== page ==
The report gives particular attention to:

  • Resilience of building stock — It is interesting that this is treated as a matter of economic resilience as well as public safety.
  • Resilience of the water system — This is what worries me most regarding the vulnerability of the Los Angeles basin.
  • Resilience of the telecommunications systems — This is a key interdependency that can divide or multiply every other response and recovery capability.

There are, obviously, other crucial problems.  But too many of these kind of studies try to take-on too much.  If everything is a priority, really nothing is a priority.

These are three strategic elements within the ability of city government to seriously engage.  Enhancing the resilience of these three elements will improve the ability of the city and the whole community to address other challenges.

See the full report here.

November 8, 2014

Central Philippines one year later

Filed under: Catastrophes — by Philip J. Palin on November 8, 2014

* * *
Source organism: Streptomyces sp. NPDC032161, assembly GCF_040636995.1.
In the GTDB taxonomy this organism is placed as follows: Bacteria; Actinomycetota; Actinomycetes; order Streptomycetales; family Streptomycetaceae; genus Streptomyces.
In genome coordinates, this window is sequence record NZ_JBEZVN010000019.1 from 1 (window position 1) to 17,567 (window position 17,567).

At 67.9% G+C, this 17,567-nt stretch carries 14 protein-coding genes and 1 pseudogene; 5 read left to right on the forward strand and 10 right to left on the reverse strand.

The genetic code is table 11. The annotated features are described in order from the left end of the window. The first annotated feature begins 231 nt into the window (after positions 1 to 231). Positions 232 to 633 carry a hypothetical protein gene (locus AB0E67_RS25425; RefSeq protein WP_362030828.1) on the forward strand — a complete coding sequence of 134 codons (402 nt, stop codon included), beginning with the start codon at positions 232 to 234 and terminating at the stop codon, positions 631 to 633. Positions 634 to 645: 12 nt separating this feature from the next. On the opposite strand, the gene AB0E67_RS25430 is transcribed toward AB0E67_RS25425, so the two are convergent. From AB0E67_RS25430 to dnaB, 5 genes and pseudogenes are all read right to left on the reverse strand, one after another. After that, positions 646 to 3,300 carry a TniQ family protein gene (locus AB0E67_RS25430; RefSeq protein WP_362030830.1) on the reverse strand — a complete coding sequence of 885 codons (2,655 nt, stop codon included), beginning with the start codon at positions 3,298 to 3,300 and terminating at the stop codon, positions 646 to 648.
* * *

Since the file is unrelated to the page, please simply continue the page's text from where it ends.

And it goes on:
Last November HLSWatch gave considerable attention to the impact of Hurricane Haiyan —  locally called Yolanda — on the Central Philippines.

For those not directly involved in humanitarian relief, the aftermath became a valuable case study in supply chain resilience… and too often suppression of such resilience.  There were plenty of lessons for the US, if anyone was willing to watch and listen.

A few year-old links that may be worth scanning for analogies that still apply:

Yolanda hits hard (Again), November 11

Healing our addiction to control, November 14

Post-typhoon supply chain, November 16

In terms of recovery:  Of course it has been uneven.  Of course there are heart-warming and heart-breaking stories.   In most ways and in most cases, recovery is the most complicated — complex — stage of the disaster cycle.  Will be interested in what lessons-learned you perceive.

Here are a few updates:

New Comprehensive Rehabilitation and Recovery Plan  (geenormous)

Summary of the immediately prior

Recovery briefing by Office of the President

Update Bulletin by UN Office for the Coordination of Humanitarian Affairs

GMA News Aggregation Site for Yolanda Recovery (Manila media outlet)

Some move on, some agonize (AP, The Inquirer, Manila)

Building Back Better (Christian Science Monitor)

Still trying to survive (BBC)

October 9, 2014

Retrospectively, it is often so clear

The Ebola outbreak is, almost certainly, a precursor for a future pandemic that will be much worse.